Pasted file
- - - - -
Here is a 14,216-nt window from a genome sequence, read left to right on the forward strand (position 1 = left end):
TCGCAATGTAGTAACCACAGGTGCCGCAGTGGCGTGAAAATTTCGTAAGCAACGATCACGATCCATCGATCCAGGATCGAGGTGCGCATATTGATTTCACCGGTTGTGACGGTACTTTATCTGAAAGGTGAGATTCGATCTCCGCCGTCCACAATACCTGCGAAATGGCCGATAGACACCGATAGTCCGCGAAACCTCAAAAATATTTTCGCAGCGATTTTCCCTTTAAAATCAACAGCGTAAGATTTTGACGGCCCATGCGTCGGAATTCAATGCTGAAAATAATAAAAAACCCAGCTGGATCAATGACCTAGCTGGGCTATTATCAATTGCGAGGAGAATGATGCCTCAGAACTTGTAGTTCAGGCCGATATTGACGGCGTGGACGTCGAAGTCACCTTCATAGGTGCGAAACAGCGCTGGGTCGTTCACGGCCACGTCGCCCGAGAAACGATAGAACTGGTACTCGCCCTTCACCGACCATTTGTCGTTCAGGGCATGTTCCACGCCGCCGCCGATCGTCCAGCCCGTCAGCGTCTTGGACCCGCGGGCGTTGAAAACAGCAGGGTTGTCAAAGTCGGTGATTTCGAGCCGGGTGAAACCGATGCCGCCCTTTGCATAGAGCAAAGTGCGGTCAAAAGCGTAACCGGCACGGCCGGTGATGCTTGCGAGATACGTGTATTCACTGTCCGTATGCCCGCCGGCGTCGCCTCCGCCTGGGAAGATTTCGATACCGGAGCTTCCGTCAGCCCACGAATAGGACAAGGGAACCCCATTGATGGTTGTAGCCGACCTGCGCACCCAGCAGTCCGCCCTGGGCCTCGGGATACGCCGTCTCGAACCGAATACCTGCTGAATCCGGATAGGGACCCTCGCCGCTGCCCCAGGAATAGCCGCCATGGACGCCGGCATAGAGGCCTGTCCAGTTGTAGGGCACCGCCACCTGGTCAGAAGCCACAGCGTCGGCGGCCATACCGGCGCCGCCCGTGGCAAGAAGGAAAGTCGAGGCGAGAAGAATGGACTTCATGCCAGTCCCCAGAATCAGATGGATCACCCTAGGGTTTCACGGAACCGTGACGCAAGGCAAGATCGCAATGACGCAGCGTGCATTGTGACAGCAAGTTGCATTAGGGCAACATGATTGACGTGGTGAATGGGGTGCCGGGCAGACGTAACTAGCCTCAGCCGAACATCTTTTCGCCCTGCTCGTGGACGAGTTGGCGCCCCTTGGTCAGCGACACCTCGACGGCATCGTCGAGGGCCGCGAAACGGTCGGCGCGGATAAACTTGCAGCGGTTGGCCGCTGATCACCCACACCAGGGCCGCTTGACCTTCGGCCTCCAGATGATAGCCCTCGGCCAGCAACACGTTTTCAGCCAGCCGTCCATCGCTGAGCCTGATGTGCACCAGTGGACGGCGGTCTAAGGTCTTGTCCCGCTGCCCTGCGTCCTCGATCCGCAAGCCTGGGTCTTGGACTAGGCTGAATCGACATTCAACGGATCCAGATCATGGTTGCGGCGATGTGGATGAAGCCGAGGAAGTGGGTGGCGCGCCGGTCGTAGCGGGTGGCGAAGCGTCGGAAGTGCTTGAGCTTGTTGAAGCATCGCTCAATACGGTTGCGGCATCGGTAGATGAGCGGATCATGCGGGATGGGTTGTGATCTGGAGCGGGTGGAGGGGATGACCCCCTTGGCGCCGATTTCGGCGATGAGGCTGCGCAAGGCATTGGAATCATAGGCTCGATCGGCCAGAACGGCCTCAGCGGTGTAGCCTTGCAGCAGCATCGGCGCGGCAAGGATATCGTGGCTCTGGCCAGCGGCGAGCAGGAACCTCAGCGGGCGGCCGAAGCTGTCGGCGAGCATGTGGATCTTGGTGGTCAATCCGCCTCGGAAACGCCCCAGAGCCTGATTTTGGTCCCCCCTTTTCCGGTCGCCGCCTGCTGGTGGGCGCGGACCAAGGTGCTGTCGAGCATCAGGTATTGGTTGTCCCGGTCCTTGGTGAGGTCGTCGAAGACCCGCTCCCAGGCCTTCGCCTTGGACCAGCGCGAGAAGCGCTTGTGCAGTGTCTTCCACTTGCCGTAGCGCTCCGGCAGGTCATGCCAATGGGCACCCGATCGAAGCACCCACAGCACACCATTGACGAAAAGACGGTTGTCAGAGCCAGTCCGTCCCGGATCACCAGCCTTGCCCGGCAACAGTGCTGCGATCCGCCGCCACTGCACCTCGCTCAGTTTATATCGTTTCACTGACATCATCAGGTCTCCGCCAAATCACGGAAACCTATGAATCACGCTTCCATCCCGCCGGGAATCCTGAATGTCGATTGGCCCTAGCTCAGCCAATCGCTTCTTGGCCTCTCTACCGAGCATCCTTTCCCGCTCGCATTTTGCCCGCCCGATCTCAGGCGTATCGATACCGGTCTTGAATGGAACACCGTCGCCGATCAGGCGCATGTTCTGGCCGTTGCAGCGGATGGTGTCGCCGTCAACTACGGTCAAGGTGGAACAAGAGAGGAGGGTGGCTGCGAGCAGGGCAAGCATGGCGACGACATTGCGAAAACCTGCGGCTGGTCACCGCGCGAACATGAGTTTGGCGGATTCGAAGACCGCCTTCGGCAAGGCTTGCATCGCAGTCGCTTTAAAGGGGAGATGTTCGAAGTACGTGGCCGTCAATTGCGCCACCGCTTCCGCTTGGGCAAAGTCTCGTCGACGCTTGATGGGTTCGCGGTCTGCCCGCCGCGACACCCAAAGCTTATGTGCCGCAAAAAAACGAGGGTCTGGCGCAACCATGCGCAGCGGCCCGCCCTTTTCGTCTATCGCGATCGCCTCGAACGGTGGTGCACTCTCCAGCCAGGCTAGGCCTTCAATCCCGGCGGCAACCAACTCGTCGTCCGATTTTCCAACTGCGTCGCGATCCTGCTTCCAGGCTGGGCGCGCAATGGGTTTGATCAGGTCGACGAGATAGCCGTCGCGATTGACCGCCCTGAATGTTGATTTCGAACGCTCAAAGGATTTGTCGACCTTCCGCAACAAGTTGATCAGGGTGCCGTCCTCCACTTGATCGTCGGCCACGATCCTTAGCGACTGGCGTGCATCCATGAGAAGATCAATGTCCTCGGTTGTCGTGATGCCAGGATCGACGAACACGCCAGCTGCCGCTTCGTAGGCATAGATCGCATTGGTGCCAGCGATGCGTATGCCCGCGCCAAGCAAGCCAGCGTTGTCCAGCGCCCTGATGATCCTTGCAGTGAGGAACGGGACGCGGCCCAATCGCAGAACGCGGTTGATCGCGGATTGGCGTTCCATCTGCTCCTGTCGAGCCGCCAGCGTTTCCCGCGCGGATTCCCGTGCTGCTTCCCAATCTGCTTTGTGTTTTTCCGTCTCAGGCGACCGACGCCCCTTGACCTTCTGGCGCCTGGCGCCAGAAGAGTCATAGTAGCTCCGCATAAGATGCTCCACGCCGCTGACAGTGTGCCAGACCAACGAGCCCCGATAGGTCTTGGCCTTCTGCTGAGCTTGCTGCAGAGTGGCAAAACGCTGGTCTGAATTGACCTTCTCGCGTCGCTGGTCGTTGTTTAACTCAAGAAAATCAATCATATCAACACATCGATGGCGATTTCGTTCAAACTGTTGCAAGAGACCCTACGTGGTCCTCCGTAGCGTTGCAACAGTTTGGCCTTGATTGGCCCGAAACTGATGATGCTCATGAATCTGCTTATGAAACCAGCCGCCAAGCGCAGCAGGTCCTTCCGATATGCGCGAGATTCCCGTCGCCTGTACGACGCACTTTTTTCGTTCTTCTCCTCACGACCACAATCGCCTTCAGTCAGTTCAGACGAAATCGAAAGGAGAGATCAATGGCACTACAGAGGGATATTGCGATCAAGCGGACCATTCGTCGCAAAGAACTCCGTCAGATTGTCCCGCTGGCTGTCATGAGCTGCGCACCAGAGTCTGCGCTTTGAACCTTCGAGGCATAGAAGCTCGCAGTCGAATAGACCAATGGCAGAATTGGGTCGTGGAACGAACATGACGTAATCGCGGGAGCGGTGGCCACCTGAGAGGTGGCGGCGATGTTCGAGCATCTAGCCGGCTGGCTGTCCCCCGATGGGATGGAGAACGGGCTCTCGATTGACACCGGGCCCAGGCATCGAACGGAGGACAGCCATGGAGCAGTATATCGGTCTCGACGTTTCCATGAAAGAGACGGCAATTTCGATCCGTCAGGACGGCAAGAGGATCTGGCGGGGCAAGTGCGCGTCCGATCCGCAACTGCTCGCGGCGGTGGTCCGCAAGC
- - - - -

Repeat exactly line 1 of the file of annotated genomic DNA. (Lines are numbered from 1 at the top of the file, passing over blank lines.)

Here is a 14,216-nt window from a genome sequence, read left to right on the forward strand (position 1 = left end):